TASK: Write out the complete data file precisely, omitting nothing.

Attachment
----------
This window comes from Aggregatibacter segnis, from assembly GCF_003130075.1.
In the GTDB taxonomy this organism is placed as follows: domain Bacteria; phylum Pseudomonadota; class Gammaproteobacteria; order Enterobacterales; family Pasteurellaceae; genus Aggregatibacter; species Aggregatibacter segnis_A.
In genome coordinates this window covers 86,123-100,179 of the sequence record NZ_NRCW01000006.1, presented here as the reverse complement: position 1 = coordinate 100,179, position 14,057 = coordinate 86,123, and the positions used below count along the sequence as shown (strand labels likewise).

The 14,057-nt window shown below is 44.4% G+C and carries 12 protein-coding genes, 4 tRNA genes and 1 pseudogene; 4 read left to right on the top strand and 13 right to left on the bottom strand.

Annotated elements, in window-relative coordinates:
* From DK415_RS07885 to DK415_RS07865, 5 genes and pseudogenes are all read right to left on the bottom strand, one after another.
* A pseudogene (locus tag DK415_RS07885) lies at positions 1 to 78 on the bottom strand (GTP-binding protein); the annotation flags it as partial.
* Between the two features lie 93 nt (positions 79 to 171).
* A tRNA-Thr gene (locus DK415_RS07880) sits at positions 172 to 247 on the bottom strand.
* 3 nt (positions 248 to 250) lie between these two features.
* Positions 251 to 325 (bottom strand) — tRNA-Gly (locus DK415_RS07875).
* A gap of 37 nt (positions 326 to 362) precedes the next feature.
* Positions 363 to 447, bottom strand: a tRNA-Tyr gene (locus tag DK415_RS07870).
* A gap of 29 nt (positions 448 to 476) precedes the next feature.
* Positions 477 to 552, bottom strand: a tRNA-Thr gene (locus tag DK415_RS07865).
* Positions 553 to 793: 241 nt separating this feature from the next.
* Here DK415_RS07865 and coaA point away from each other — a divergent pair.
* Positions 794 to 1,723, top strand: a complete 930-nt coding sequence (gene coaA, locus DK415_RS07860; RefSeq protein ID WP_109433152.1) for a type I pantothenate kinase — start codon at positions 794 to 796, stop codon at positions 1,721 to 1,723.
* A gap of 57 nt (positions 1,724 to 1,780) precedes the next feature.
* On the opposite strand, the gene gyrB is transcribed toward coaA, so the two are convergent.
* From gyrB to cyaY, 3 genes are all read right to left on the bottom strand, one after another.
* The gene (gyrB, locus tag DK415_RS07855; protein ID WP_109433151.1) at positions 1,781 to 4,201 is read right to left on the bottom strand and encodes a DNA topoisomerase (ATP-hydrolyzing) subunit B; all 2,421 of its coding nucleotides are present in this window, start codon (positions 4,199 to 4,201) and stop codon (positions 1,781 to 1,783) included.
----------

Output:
This window comes from Aggregatibacter segnis, from assembly GCF_003130075.1.
In the GTDB taxonomy this organism is placed as follows: domain Bacteria; phylum Pseudomonadota; class Gammaproteobacteria; order Enterobacterales; family Pasteurellaceae; genus Aggregatibacter; species Aggregatibacter segnis_A.
In genome coordinates this window covers 86,123-100,179 of the sequence record NZ_NRCW01000006.1, presented here as the reverse complement: position 1 = coordinate 100,179, position 14,057 = coordinate 86,123, and the positions used below count along the sequence as shown (strand labels likewise).

The 14,057-nt window shown below is 44.4% G+C and carries 12 protein-coding genes, 4 tRNA genes and 1 pseudogene; 4 read left to right on the top strand and 13 right to left on the bottom strand.

Annotated elements, in window-relative coordinates:
* From DK415_RS07885 to DK415_RS07865, 5 genes and pseudogenes are all read right to left on the bottom strand, one after another.
* A pseudogene (locus tag DK415_RS07885) lies at positions 1 to 78 on the bottom strand (GTP-binding protein); the annotation flags it as partial.
* Between the two features lie 93 nt (positions 79 to 171).
* A tRNA-Thr gene (locus DK415_RS07880) sits at positions 172 to 247 on the bottom strand.
* 3 nt (positions 248 to 250) lie between these two features.
* Positions 251 to 325 (bottom strand) — tRNA-Gly (locus DK415_RS07875).
* A gap of 37 nt (positions 326 to 362) precedes the next feature.
* Positions 363 to 447, bottom strand: a tRNA-Tyr gene (locus tag DK415_RS07870).
* A gap of 29 nt (positions 448 to 476) precedes the next feature.
* Positions 477 to 552, bottom strand: a tRNA-Thr gene (locus tag DK415_RS07865).
* Positions 553 to 793: 241 nt separating this feature from the next.
* Here DK415_RS07865 and coaA point away from each other — a divergent pair.
* Positions 794 to 1,723, top strand: a complete 930-nt coding sequence (gene coaA, locus DK415_RS07860; RefSeq protein ID WP_109433152.1) for a type I pantothenate kinase — start codon at positions 794 to 796, stop codon at positions 1,721 to 1,723.
* A gap of 57 nt (positions 1,724 to 1,780) precedes the next feature.
* On the opposite strand, the gene gyrB is transcribed toward coaA, so the two are convergent.
* From gyrB to cyaY, 3 genes are all read right to left on the bottom strand, one after another.
* The gene (gyrB, locus tag DK415_RS07855; protein ID WP_109433151.1) at positions 1,781 to 4,201 is read right to left on the bottom strand and encodes a DNA topoisomerase (ATP-hydrolyzing) subunit B; all 2,421 of its coding nucleotides are present in this window, start codon (positions 4,199 to 4,201) and stop codon (positions 1,781 to 1,783) included.